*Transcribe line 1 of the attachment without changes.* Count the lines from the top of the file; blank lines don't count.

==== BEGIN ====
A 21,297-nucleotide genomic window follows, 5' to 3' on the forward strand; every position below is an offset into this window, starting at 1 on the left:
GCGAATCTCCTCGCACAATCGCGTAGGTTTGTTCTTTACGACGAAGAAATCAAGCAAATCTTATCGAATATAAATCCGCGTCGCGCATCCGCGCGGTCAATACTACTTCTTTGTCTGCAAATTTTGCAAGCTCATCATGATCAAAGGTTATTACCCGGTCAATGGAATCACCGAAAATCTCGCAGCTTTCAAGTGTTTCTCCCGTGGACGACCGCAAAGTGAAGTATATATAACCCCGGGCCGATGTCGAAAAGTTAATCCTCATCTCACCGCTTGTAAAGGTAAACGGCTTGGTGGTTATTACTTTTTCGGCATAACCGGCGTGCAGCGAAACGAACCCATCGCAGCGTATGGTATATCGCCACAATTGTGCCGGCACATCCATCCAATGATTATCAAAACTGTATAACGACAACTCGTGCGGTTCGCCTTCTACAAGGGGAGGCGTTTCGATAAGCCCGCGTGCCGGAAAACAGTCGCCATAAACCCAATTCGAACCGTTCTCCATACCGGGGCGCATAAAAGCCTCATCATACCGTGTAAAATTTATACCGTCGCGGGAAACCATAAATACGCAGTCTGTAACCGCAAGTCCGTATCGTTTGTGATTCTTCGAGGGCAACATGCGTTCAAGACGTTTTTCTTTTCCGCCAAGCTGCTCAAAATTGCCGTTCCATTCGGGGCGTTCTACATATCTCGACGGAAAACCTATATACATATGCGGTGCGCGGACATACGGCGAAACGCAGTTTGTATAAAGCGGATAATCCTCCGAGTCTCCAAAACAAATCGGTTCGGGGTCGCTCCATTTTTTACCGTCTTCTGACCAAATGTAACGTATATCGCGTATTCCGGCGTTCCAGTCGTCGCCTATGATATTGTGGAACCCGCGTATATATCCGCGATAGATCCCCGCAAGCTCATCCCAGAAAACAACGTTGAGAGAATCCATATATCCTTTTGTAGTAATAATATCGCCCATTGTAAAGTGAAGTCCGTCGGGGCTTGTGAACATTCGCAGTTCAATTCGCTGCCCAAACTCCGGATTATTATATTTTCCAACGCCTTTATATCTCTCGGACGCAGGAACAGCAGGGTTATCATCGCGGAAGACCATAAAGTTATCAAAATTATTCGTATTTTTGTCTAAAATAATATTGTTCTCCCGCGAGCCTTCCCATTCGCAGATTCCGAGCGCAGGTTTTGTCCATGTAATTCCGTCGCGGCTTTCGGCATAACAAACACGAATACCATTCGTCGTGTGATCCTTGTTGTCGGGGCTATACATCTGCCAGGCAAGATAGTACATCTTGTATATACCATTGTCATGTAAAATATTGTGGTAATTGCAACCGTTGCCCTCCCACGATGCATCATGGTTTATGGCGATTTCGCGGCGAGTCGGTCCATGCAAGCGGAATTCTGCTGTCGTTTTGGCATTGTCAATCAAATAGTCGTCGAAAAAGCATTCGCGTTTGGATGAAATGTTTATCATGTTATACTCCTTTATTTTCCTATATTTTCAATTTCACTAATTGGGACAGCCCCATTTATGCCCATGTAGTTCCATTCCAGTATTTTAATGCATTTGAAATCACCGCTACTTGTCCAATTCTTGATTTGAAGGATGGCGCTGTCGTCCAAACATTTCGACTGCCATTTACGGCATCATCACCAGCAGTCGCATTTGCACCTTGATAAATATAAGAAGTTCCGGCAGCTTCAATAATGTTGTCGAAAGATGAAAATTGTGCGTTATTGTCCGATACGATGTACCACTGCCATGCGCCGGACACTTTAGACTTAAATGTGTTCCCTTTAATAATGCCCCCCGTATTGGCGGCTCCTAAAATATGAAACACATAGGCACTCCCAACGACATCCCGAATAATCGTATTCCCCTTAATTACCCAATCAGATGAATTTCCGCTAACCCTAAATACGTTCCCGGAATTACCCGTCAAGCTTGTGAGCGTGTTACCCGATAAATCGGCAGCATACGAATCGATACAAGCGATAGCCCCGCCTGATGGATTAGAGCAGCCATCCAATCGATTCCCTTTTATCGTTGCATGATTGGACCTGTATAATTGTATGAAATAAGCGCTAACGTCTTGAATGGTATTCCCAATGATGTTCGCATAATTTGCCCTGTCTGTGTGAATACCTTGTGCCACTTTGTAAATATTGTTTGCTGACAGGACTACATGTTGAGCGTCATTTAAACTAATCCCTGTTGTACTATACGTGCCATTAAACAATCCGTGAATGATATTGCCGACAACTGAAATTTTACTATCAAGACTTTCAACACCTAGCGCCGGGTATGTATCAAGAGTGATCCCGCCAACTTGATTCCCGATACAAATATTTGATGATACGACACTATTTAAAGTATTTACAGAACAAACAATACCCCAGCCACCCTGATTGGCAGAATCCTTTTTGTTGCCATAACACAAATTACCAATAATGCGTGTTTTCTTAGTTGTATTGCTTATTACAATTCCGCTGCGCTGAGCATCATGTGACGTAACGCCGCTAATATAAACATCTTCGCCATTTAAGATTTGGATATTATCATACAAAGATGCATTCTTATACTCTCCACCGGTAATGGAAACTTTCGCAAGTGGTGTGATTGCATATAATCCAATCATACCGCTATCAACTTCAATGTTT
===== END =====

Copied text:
A 21,297-nucleotide genomic window follows, 5' to 3' on the forward strand; every position below is an offset into this window, starting at 1 on the left: